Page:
Martin Luther King Jr. (born Michael King Jr., January 15, 1929 – April 4, 1968) was an American Baptist minister and activist who became the most visible spokesperson and leader in the civil rights movement. He is best known for his role in the advancement of civil rights using the tactics of nonviolence and civil disobedience based on his Christian beliefs and inspired by the nonviolent activism of Mahatma Gandhi.
King became a civil rights activist early in his career. He led the 1955 Montgomery bus boycott and helped found the Southern Christian Leadership Conference (SCLC) in 1957, serving as its first president. With the SCLC, he led an unsuccessful 1962 struggle against segregation in Albany, Georgia, and helped organize the nonviolent 1963 protests in Birmingham, Alabama. He also helped to organize the 1963 March on Washington, where he delivered his famous "I Have a Dream" speech.
On October 14, 1964, King received the Nobel Peace Prize for combating racial inequality through nonviolent resistance. In 1965, he helped to organize the Selma to Montgomery marches, and the following year he and the SCLC took the movement north to Chicago to work on segregated housing. In the final years of his life, he expanded his focus to include opposition towards poverty and the Vietnam War, alienating many of his liberal allies with a 1967 speech titled "Beyond Vietnam".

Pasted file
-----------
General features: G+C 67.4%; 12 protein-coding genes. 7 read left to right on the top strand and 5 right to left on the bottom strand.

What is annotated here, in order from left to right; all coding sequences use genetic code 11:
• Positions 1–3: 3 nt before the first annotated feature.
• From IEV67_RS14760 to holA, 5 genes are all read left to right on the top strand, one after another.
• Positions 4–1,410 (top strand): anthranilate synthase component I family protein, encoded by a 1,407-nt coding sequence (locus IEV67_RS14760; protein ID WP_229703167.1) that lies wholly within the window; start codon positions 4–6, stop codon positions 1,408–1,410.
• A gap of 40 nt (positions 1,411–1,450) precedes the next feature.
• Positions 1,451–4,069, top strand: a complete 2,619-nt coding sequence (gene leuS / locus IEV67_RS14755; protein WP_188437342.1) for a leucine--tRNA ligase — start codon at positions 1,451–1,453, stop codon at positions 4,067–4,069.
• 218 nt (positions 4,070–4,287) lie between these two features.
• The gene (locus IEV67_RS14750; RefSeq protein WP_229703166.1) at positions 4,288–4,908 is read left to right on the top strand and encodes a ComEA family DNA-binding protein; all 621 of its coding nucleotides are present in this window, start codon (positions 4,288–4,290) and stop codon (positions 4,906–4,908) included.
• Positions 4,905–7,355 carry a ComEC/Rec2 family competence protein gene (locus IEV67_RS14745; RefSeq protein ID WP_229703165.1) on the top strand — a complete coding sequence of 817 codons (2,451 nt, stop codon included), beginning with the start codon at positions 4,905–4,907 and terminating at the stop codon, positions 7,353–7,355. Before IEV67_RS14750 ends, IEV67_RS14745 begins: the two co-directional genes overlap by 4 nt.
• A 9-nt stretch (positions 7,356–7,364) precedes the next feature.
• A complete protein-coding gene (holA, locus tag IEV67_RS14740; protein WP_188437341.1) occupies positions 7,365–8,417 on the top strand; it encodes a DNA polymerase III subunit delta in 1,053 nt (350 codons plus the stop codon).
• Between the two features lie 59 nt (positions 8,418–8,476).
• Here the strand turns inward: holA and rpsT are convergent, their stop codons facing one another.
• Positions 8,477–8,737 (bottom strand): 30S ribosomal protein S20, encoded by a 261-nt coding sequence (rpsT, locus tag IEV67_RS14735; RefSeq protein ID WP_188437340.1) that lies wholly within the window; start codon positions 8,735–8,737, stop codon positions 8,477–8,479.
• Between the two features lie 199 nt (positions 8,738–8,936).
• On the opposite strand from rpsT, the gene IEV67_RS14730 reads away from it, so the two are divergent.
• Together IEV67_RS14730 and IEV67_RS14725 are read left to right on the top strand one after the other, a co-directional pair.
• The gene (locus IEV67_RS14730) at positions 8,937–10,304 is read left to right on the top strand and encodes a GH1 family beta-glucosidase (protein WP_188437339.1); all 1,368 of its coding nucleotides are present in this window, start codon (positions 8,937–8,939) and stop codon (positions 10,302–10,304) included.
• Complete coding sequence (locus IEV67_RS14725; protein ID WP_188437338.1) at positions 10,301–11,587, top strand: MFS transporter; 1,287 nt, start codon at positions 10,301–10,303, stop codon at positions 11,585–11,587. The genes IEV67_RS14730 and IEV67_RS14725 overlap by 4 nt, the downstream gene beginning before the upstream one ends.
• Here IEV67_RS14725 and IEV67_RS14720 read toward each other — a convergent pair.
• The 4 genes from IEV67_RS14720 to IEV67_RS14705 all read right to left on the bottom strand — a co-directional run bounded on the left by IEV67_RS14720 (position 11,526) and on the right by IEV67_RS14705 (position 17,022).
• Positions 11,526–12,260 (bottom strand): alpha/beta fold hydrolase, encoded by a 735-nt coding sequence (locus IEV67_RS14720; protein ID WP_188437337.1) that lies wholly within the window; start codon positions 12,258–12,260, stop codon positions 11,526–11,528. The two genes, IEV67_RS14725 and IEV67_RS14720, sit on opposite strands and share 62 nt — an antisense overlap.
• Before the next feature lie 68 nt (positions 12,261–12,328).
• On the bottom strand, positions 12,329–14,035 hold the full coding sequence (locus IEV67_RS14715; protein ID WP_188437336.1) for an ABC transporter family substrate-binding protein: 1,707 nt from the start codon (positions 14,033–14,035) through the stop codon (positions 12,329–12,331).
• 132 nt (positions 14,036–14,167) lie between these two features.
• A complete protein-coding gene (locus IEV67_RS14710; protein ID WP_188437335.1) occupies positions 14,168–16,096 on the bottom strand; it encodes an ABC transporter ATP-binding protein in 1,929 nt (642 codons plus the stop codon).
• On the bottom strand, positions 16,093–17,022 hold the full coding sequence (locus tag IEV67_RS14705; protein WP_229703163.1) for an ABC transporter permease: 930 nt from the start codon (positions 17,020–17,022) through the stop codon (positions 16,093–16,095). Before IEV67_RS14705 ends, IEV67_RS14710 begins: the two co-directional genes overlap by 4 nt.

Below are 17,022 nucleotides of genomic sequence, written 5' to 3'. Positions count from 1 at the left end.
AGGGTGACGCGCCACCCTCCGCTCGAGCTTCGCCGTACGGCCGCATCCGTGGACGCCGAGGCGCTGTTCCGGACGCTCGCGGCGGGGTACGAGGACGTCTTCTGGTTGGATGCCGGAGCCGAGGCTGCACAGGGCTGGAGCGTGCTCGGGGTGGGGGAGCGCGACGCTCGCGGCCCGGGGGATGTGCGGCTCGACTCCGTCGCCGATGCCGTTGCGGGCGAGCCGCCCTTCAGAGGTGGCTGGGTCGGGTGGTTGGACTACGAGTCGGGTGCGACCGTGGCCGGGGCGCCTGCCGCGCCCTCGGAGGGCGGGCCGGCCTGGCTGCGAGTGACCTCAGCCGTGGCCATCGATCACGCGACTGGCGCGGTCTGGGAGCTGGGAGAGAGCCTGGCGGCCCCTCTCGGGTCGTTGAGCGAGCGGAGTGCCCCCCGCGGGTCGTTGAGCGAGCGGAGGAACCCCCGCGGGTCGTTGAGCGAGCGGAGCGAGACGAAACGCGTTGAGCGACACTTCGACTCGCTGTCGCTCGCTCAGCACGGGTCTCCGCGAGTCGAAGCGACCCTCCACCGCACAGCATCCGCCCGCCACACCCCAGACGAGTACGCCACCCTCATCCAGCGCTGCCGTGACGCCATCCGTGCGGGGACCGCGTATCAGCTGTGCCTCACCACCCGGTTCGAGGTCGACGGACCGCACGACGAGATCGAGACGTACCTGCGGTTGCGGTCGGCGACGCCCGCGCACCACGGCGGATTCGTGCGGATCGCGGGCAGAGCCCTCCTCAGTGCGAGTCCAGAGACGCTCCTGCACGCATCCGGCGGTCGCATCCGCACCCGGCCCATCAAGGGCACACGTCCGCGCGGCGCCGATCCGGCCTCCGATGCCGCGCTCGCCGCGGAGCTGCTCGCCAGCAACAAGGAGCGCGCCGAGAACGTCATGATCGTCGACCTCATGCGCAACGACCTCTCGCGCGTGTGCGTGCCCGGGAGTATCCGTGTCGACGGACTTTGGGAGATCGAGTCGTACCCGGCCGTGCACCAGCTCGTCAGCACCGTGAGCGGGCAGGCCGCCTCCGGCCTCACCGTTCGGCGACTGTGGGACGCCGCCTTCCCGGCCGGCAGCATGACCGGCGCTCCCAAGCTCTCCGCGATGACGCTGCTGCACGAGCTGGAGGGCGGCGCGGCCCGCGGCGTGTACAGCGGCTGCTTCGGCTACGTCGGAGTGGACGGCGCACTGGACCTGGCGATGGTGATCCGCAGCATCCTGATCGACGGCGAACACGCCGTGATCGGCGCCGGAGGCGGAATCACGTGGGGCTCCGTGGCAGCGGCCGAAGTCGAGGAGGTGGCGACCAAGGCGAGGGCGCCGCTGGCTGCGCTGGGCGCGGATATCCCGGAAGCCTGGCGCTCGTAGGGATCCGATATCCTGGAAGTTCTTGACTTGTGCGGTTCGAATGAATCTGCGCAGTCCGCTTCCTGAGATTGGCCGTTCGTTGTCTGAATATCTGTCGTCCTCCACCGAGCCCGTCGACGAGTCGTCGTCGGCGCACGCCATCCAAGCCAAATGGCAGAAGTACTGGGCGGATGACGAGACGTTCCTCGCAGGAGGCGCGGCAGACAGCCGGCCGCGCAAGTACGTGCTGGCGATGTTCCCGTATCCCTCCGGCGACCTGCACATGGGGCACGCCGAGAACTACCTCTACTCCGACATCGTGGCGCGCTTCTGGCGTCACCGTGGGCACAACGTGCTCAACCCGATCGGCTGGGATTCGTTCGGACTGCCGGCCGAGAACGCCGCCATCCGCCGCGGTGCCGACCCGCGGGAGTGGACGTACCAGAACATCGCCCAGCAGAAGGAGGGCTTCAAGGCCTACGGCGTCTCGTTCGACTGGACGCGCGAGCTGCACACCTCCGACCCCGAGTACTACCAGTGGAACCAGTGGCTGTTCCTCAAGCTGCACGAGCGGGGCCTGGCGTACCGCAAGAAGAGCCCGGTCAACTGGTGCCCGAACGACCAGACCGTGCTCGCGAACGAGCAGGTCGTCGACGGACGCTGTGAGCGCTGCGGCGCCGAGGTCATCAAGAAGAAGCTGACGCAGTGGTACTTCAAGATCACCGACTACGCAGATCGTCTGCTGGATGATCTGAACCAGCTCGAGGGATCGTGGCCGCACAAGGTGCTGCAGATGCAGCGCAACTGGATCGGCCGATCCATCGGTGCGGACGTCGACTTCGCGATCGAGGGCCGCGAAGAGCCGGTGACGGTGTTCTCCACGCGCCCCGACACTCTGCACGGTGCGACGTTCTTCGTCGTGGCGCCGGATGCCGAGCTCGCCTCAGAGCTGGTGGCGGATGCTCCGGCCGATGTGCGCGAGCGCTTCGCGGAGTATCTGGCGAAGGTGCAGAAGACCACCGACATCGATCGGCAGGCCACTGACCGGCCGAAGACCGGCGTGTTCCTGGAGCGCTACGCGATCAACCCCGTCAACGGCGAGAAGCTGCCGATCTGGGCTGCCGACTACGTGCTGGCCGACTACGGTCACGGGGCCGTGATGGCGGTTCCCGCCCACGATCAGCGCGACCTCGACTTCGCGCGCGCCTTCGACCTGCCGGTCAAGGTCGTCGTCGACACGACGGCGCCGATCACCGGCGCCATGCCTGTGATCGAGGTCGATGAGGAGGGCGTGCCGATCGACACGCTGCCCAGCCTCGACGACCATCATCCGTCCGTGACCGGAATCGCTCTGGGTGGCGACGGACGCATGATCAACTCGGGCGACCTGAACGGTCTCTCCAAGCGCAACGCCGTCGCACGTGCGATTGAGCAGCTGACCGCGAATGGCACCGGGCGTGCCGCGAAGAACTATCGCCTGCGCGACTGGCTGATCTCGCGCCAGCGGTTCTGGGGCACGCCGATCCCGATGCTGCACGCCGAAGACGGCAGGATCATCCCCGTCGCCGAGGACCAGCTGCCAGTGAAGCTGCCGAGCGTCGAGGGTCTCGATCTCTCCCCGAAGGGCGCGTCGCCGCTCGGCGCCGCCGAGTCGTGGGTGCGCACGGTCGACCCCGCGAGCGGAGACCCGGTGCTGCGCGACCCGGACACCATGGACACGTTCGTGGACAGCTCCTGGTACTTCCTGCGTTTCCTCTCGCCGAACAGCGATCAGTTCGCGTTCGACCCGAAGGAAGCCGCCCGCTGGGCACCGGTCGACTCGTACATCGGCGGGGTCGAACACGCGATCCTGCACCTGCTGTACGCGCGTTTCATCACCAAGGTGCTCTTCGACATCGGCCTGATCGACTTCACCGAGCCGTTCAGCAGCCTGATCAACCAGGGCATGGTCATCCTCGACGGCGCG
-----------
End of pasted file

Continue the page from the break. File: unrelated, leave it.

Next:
In 1968, King was planning a national occupation of Washington, D.C., to be called the Poor People's Campaign, when he was assassinated by James Earl Ray on April 4 in Memphis, Tennessee. King's death was followed by riots in many U.S. cities. Ray, who fled the country, was arrested two months later at London Heathrow Airport. Ray was sentenced to 99 years in prison for King's murder, and died in 1998 from hepatitis while serving his sentence.